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Discussion Starter · #1 ·
I drove a 2019 LX AWD several weeks ago and found the road noise on some roads to be pretty pronounced. I just looked at a 2019 EXL and found the seating to be more comfortable and my right knee seemed to clear the center shifter bettert. I did not drive it, but is the noise level lower in the EXL if any one has compared the 2?
 

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I drove a 2019 LX AWD several weeks ago and found the road noise on some roads to be pretty pronounced. I just looked at a 2019 EXL and found the seating to be more comfortable and my right knee seemed to clear the center shifter bettert. I did not drive it, but is the noise level lower in the EXL if any one has compared the 2?
they dont have anything different in terms of sound deadening.. they would be identical.

just the fact of you saying you had better knee clearance is a joke because its the same cabin. Even the seats are identical minus the cloth vs leather cover lol
 

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Play around with the seat adjustments Including seat height and tilt of the cushion if available; not always possible with showroom models if they have the battery connected. I am 6 ft, 32 inch inseam and find the seats very comfortable; my knee is not pressed up against the console. However the EXL has more adjustments than the LX ; this could translate into more comfort.
You may want to drive one again but be sure the tires are not over inflated as is often the case and this will increase the ride harshness and noise. I find the road noise fine but an suv is expected to have more road noise than a sedan due to the open area in the back.
 

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It seems there's a big variation in how noisy some CRVs are. I drive a huge number of miles every year for work, some company cars I've loved, others I couldn't wait to get rid of. So I've had a good number of cars to compare it to.

Our CRV is rather quiet and smooth, some I drove over a couple of months were louder. I started checking tire pressure and the type of tires on each one. Tire pressure was never as recommended on the door sticker and there were several different tires.

After adjusting the tire pressure all of them were quieter and smoother. Tire brand made a difference too.
 

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The Touring model has an automatic noise cancelling system with two microphones that measure canin sounds, which are then played back 180 degrees out of phase through the subwoofer. Otherwise I think the models are the same.

This link lists 2019 models but the same is true for 2017-2018 years.


Sent from my motorola edge plus using Tapatalk - 2018 CR-V AWD Touring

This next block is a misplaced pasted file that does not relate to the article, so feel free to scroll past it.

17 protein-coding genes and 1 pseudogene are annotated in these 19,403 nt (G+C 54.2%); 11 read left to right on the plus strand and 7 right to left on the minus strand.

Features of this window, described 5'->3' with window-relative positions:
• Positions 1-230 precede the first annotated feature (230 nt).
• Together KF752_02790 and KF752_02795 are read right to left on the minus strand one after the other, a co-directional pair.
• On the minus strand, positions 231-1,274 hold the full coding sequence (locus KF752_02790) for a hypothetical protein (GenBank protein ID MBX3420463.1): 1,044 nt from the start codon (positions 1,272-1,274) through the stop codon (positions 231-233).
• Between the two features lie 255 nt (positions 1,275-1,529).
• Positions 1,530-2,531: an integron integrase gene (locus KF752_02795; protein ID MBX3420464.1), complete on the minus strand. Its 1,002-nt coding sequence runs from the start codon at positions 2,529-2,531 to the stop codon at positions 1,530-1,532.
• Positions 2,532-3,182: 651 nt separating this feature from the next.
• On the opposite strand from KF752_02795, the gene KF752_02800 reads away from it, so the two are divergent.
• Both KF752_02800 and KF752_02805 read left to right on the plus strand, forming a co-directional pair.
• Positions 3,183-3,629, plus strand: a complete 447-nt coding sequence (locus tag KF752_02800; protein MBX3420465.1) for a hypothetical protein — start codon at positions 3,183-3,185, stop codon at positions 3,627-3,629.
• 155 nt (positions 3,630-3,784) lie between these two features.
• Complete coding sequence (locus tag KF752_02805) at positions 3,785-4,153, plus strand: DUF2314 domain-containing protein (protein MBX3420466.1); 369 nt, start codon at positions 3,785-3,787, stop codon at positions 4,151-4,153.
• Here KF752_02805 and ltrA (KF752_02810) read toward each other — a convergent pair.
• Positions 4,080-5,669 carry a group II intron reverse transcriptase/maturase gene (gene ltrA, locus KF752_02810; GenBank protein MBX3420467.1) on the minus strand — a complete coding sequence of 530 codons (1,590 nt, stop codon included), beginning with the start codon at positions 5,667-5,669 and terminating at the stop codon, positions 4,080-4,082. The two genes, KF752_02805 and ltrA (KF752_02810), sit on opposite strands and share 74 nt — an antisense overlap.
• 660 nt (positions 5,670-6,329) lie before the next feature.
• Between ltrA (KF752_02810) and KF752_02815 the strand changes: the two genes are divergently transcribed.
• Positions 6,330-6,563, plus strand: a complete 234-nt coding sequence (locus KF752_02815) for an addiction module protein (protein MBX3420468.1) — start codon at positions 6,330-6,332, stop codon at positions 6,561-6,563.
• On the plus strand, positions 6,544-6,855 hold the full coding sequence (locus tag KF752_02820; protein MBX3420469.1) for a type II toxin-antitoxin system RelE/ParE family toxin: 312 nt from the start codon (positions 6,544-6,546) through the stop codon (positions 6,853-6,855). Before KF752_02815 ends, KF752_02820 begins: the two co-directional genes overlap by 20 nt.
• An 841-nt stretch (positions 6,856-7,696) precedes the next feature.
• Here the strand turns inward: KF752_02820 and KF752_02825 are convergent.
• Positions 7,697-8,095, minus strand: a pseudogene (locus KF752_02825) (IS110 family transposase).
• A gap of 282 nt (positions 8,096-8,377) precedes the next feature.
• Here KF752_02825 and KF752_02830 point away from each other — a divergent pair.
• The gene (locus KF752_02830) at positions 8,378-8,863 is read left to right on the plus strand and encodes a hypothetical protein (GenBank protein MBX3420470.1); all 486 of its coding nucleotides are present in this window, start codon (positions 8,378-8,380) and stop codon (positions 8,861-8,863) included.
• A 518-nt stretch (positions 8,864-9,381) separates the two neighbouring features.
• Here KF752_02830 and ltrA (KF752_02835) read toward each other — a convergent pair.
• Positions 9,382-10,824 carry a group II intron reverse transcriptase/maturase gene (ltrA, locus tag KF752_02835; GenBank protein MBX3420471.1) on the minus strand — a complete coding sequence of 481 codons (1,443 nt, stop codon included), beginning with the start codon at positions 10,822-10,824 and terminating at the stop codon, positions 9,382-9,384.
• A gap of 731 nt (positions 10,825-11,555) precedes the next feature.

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Discussion Starter · #6 ·
they dont have anything different in terms of sound deadening.. they would be identical.

just the fact of you saying you had better knee clearance is a joke because its the same cabin. Even the seats are identical minus the cloth vs leather cover lol
Hardly a joke. I think the power seat option seemed to allow more clearance, the LX being manual. Have you driven both ? LOL to you too.
 

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How much of the noise(s) were attributable to different tyres/rims etc?

That too would be a factor for sure.
 

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I drove a 2019 LX AWD several weeks ago and found the road noise on some roads to be pretty pronounced. I just looked at a 2019 EXL and found the seating to be more comfortable and my right knee seemed to clear the center shifter bettert. I did not drive it, but is the noise level lower in the EXL if any one has compared the 2?
Get ride of whatever tires came on your CRV and buy good tires such as Continental True Contact or Pirelli Scorpion Verde and your road noise will all but go away. If you have Hankooks installed they are slightly better than wooden wagon wheels. If you purchased one in the higher trim levels they come with ANC and that helps!
 

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I drove 4 and got different noise levels in each one. Two ex and two exl. The one I bought was noisy and then drove it again after service and sales tried it and then it was quieter. The car had 5 miles and been sitting on the lot 2 months due to COVID-19. Also keep in mind it is a turbo engine.
 

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2017 EX-L with NAV & Turbo. CRV's had been noted prior to the 2017 redo for being noisy. I find my 2017 to be acceptable but it is not the quietest vehicle ever. Seats: they are not plush & I would not call them comfortable but the main thing is that they are Not Uncomfortable, even after 65,000 miles & 200 mile road trips.

I do recall that some of the 2017's had a manufacturing defect where some seats were very hard. From model to model the basic car should be the same with only the accessories being different. What can be different about seating position/ knee clearance is the position of the seat & that is an almost infinitely adjustable combination in my vehicle.